Julie O'Neal, PhD

Department of Medicine
Oncology Division
Stem Cell Biology

Research Interests

  • CAR-T therapy for multiple myeloma
  • Novel therapeutics for multiple myeloma
  • Genomics and biology of multiple myeloma


  • 314-362-9335 (tel)
  • 314-362-9333 (fax)
  • Room 626P, Southwest Tower (office)
  • Washington University School of Medicine
    Division of Oncology
    Campus Box 8007
    660 South Euclid Avenue
    St. Louis, MO 63110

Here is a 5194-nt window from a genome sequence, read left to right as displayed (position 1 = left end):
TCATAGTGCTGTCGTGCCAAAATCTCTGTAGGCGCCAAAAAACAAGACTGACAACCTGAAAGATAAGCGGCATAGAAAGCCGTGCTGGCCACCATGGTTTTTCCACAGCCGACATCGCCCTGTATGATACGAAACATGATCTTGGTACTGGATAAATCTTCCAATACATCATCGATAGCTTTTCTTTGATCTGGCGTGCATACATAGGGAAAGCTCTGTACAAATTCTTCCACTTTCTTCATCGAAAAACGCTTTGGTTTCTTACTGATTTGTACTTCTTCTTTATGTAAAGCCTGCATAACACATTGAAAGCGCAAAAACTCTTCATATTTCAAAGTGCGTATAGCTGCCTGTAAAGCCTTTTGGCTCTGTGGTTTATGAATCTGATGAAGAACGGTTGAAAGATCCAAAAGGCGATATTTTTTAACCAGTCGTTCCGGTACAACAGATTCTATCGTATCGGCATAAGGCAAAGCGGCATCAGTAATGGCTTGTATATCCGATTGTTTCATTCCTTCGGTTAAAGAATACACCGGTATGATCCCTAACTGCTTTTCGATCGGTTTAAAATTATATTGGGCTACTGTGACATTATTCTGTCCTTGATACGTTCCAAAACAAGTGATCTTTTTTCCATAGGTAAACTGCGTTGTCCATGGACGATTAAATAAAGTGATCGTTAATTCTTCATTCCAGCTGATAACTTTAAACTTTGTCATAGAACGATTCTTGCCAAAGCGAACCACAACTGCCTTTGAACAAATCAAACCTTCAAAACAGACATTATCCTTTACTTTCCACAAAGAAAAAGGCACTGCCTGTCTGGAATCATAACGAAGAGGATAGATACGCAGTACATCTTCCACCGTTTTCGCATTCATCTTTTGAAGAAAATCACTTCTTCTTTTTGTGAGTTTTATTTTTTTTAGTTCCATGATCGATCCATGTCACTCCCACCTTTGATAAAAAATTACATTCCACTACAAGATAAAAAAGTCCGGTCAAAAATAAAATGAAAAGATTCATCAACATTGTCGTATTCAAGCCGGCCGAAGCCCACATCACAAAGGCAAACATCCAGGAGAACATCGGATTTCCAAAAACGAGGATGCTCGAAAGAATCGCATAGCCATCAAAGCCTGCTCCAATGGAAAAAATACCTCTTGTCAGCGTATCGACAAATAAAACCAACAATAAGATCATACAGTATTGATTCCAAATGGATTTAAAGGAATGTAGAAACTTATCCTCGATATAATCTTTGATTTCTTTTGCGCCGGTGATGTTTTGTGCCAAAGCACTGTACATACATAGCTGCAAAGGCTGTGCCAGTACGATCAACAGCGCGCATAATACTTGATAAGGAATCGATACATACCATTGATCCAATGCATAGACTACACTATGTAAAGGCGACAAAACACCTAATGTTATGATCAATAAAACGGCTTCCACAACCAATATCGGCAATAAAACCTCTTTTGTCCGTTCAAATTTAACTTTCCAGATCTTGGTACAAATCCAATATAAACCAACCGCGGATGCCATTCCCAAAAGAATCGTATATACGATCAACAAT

Although outcomes for multiple myeloma have improved, most patients die from relapsed disease. My research focus is to further our understanding of the biology of multiple myeloma so we can use new information to better identify, design, and test novel therapies that will improve outcomes of myeloma patients. Chimeric Antigen Receptor (CAR) proteins are hybrid proteins expressed on T cells (CAR-T) that kill cells expressing a specific target protein on their surface. We are using preclinical myeloma models to test efficacy of tumor cells (CAR-T) with the goal to generate a CAR product that will be used to effectively cure myeloma patients. In addition to a panel of targets already being tested, we are using expression and proteomic analysis to identify novel myeloma CAR targets. We are also exploring other immune cell types that may prove useful for expressing CAR proteins and killing tumor cells. We are also testing small molecule compounds alone or packaged in nanoparticles for efficacy in myeloma.